October is National Cybersecurity Awareness Month, and the overarching theme this year is to spread awareness of every Internet user’s role in securing their information. In other words, YOU are the first line of defense in protecting your information, so pay attention to security vulnerabilities stemming from your devices.
But certainly not everyone who goes online is overly familiar with the persistent threats. Luckily, it appears some watchdogs are here to help. This was evident when the Android Police blog recently reported a “massive security vulnerability” in HTC’s Android devices.
Android Police researchers found that in recent updates to some of HTC’s devices, the company introduced a suite of logging tools designed to collect user information — way too much information, according to the researchers. Researchers found that on affected HTC devices, any application that requests a single Internet permission (normal for any app that connects to the Web or shows ads) can access:
· The list of user accounts, including email addresses and sync status for each.
· Last-known network and GPS locations, and a limited history of previous locations.
· Phone numbers from the phone log.
· SMS data, including phone numbers.
· System logs likely to include email addresses, phone numbers and other private info.
“If you, as a company, plant these information collectors on a device, you better be DAMN sure the information they collect is secured and only available to privileged services or the user, after opting in,” wrote Android Police blogger Artem Russakovskii when announcing the HTC device security vulnerability. “That is not the case.”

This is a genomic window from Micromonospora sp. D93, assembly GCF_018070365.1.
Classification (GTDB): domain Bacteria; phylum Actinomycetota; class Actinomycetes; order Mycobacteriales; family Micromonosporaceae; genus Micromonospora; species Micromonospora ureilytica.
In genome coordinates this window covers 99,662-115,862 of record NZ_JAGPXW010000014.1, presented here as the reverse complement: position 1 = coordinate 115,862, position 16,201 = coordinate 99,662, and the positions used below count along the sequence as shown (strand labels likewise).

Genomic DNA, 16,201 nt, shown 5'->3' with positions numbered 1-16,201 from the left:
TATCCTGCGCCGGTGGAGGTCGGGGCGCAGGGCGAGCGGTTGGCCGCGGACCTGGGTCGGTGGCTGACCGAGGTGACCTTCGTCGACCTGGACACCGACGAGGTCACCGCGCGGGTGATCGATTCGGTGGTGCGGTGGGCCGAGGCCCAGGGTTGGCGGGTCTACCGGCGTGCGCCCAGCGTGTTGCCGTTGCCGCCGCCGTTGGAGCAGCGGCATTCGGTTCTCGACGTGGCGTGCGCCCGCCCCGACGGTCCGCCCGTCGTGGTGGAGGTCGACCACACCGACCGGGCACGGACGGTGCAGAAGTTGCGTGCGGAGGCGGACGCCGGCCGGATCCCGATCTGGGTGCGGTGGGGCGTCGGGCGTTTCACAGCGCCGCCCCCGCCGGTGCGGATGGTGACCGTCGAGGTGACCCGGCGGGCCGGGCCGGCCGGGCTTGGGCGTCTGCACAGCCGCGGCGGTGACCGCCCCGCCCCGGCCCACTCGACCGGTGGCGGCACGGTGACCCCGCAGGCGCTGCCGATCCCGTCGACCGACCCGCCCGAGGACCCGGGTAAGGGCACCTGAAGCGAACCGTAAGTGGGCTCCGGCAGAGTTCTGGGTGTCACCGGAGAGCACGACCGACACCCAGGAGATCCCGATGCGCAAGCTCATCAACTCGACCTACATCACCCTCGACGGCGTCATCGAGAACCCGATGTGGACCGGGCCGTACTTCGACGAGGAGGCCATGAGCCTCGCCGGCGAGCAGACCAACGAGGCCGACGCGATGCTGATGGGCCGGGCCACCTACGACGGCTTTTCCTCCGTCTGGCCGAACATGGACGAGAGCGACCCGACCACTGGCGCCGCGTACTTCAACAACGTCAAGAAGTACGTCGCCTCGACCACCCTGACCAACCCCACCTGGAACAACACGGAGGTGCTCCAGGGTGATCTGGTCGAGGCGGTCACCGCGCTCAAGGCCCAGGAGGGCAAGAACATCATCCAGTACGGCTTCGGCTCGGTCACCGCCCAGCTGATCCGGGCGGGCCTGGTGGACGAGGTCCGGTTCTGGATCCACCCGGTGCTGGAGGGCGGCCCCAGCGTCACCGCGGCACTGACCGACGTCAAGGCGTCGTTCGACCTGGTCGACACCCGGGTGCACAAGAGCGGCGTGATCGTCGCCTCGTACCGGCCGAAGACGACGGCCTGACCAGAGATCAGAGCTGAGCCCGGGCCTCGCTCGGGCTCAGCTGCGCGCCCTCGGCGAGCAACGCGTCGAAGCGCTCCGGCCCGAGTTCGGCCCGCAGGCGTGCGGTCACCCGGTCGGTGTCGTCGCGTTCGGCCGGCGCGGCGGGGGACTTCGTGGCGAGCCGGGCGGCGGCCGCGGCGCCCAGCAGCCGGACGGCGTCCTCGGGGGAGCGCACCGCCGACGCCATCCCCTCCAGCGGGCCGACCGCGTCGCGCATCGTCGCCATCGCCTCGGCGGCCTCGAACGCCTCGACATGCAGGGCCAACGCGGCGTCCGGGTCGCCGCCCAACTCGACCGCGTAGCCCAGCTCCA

After the flaw was exposed by the Android Police, HTC confirmed that it found in its software a “vulnerability that could potentially be exploited by a malicious third-party application,” and that it was working on a fix. Customers will be notified of how to download and install the security fix, the company said. HTC also urged customers to use caution when downloading, using, installing and updating applications from untrusted sources.
At least HTC moved quickly to correct the problem and inform its customers of the vulnerabilities, right? Well, not so fast. After finding the security lapse, the Android Police contacted HTC on Sept. 24 and received no real response for five business days, after which the Android Police released the information to the public.
Perhaps HTC was waiting to tie in its response to the vulnerabilities with Cybersecurity Awareness Month.
The point to take from the story surrounding HTC mobile device security is that companies are not going to come out and announce when there is a huge risk to using their products — especially those designed for consumers. The problem is the average consumer is not going to know what to look for, and will trust that information is protected when using devices for everyday use.
As shown with the HTC mobile device security issue, this is not always the case. How many more security vulnerabilities are there in other mobile devices that have not been exposed yet? And it’s not just individual consumers that need to be concerned: The spread of personal devices (and their associated security risks) in the workplace make due diligence necessary. People can obviously no longer just assume that they’re protected.